A short bus ride from Jerusalem lies the city of Bethlehem. It is located a mere six miles south of Israel’s capital in what traditionally was Judea and today is called the West Bank.
Politically, Bethlehem has a complicated history. Jordan seized it in 1948 during Israel’s War of Independence, and Israel retrieved it during the Six-Day War in 1967. On December 21, 1995, Israel withdrew from Bethlehem; and three days later, terrorist Yasser Arafat’s Palestinian Authority moved in and still claims it today.
Historically, the city was assigned to the tribe of Judah. Outside Bethlehem is where Jacob buried Rachel after she birthed Benjamin (Gen. 35:16–20). Though too small to be listed among the towns of Judah, it nevertheless figures prominently in the history of the Jewish people:
→ Ibzan, Israel’s 10th judge, was from Bethlehem (Judg. 12:8–10).
→ The book of Ruth unfolds in and around Bethlehem.
→ Samuel anointed David the shepherd to be king over Israel in Bethlehem (1 Sam. 16:4, 11–13; 17:15).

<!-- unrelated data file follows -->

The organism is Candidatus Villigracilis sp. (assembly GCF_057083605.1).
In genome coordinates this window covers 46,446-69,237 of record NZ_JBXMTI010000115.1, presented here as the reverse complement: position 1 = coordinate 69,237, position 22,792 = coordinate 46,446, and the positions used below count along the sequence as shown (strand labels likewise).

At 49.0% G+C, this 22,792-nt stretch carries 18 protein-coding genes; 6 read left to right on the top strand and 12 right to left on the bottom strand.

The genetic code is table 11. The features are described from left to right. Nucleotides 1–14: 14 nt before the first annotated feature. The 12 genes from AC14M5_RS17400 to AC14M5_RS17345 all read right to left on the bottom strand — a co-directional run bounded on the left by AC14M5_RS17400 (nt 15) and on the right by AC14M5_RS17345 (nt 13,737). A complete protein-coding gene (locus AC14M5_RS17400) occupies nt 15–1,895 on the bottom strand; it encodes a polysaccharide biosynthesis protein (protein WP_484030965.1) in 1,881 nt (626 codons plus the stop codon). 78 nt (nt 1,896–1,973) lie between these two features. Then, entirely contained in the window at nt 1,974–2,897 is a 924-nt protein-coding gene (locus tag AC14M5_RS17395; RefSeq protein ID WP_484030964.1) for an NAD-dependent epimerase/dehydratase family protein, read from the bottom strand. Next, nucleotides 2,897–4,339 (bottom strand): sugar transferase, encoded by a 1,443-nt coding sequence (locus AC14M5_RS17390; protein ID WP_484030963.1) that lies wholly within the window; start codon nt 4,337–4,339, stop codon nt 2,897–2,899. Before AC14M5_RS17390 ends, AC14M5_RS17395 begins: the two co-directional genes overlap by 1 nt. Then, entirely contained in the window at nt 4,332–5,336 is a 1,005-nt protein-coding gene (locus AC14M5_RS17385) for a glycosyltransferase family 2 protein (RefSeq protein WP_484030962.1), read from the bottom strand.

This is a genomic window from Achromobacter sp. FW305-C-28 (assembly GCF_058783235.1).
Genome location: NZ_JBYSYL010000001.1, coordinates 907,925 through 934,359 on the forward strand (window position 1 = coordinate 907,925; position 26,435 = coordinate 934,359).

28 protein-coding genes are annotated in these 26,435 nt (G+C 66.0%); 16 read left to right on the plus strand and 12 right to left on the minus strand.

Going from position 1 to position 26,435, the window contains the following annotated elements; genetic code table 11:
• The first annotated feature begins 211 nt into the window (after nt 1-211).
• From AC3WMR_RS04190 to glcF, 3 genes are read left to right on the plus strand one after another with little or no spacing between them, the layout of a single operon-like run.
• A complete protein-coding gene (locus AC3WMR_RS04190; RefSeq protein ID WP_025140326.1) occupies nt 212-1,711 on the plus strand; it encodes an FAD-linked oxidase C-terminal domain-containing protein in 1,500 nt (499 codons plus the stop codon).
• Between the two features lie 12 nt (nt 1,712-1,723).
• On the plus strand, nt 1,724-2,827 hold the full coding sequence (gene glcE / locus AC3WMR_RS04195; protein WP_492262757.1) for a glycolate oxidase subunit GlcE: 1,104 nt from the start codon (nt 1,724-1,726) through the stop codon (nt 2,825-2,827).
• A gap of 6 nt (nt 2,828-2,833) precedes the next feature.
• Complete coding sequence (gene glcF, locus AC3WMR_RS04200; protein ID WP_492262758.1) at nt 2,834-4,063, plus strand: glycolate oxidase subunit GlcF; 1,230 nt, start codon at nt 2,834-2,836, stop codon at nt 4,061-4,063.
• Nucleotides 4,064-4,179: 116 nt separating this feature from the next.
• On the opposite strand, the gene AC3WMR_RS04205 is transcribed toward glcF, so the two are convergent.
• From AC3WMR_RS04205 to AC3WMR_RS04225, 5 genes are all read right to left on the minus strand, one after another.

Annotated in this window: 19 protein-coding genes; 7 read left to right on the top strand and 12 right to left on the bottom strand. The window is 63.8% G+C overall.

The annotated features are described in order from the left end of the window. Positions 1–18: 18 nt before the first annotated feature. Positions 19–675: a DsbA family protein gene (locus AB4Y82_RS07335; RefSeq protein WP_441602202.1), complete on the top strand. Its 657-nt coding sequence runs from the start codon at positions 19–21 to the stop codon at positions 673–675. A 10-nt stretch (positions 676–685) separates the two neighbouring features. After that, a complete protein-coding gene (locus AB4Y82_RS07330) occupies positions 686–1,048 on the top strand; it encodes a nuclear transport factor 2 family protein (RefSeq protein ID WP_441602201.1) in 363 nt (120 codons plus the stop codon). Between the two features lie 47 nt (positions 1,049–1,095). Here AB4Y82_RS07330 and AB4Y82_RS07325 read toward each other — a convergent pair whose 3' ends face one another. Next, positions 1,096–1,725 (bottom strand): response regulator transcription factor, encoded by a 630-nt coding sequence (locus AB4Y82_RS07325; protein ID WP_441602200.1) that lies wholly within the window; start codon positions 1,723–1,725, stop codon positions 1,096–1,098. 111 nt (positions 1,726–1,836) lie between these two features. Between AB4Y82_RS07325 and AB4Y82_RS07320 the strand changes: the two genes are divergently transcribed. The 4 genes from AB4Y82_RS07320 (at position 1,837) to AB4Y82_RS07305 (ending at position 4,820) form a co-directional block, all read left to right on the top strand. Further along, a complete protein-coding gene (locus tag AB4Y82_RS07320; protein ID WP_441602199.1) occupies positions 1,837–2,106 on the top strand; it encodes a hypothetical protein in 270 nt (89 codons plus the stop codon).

→ David desired a drink from the well of Bethlehem. When he received one, he poured the water out as an offering to the Lord (2 Sam. 23:15–17).
→ Micah prophesied that the Messiah would be born in Bethlehem (Mic. 5:2).
→ Jesus was born in Bethlehem (Lk. 2:1–7).
→ The shepherds and magi worshiped Jesus in Bethlehem (Mt. 2:7–11; Lk. 2:15–16).
→King Herod the Great murdered all male Jewish children in Bethlehem aged two and under in an attempt to kill the Messiah (Mt. 2:16–18).
The most popular tourist site in Bethlehem is the Church of the Nativity, an active Greek Orthodox church built over a grotto where tradition says Jesus was born. The church is the oldest basilica in the Holy Land, commissioned by Roman Emperor Constantine.
The grotto is a dimly lit cave with a marble floor and 14-point silver star that supposedly marks the place where the Lord was born. Many tourists weep profusely when they see it. But in truth, no one really knows the exact location of Jesus’ birth. What we do know is that God told the shepherds in the field, “For there is born to you this day in the city of David a Savior, who is Christ the Lord” (Lk. 2:11).
The King of kings came like a humble lamb in a stable and was laid in a feeding trough. The next time He comes, He’ll arrive like a lion.
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